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Denver's MLK Business Awards honoree champions voting and Black cowboy culture

Denver's MLK Business Awards honoree champions voting and Black cowboy culture
Denver's MLK Business Awards honoree champions voting and Black cowboy culture 03:14

She's been called an integral piece of Denver's tapestry. And on Friday she was honored with the Trailblazer Award at the Martin Luther King Jr. Business Awards.

Peggy Wortham has worked for decades to promote civil rights and appreciation for the integral role of Blacks in the prosperity of the West.

Peggy Wortham

"I'm from a place called Danville, Virginia.  It's south of Washington, DC. Age myself now but I graduated high school in 1963," said Wortham.

After graduation, Peggy Wortham convinced her mom to let her live with her godmother in Washington, DC. And months later she was an eyewitness to history, attending the 1963 March on Washington.

She said, "It was quite an honor just to be there and see everybody and hear all the speeches and it was such great energy. I was impressed with the fact that Dr. King was talking about equality for all, jobs and better conditions for everybody."

A military spouse, Wortham and her young family eventually moved to Denver and encountered housing discrimination.

Her family had to enlist white allies for something as simple as renting a home in Denver's Park Hill neighborhood.

"So when we went they said no. But when we sent the white person they said yes. So we got involved with the NAACP, and the Urban League and housing and all the different groups to try to stop that from going on in Park Hill," Wortham said.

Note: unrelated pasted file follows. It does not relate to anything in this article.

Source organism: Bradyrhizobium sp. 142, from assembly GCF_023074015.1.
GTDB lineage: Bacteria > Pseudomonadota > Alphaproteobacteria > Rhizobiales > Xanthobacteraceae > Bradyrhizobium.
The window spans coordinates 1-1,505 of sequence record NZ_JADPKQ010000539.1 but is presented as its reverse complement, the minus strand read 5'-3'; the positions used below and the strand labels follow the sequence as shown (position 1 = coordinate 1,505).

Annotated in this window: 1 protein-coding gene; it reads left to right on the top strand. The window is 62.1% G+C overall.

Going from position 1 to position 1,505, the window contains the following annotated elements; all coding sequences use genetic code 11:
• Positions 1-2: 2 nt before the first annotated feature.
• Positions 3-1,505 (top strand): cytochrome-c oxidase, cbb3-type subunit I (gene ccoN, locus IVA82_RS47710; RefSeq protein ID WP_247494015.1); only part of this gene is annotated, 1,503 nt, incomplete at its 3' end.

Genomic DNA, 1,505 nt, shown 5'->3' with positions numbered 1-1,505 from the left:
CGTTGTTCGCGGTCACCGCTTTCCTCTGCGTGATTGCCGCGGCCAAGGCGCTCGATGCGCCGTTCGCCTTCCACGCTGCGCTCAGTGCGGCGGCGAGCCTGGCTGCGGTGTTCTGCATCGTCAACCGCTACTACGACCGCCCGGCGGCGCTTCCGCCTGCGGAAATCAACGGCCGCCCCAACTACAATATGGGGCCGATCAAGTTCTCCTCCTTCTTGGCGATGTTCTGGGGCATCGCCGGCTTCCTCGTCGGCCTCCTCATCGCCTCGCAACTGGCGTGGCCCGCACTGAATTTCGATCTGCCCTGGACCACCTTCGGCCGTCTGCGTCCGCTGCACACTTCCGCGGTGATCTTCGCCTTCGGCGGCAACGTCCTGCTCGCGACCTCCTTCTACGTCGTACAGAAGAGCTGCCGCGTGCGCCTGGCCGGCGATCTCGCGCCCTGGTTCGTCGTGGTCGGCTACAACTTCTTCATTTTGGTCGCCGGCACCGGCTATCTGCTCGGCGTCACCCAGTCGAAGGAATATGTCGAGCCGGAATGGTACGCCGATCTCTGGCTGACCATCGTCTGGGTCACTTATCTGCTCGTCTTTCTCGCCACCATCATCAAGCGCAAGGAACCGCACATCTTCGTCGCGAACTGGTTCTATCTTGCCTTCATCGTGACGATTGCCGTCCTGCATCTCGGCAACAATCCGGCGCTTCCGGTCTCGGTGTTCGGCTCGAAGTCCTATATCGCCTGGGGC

Wortham's career included working on the staff of Mayor Wellington Webb, and the campaigns of Black leaders around the country. She wants fellow Americans to never underestimate the power of the vote.

Peggy Wortham

"With the younger people, they're questioning, what is it all about? And we're trying to say, again you get out and vote, you got a voice, but if you stay home, don't vote, complain. You're just more a part of the problem than you are the solution," she said.

And a champion for the MLK Jr African American Heritage rodeo, Wortham loves educating kids in Denver and people across the country about the essential role of Blacks in Western history.

"Coming from Virginia, we didn't have any cowboys or cowgirls so I was in awe when I saw real cowboys and cowgirls," said Wortham.

At 78, Wortham says there's still a lot of work to do to realize Dr. King's dream. And she's here ready to fight the good fight.


Wortham said, "I never thought in 1963, that I'd be here receiving the MLK Award in 2024. But it's a pleasure and a blessing."

Denver hosts one of the largest MLK events in the nation with the Marade set for Monday morning. You can watch live streaming coverage starting at 9:30 a.m. on CBS News Colorado.

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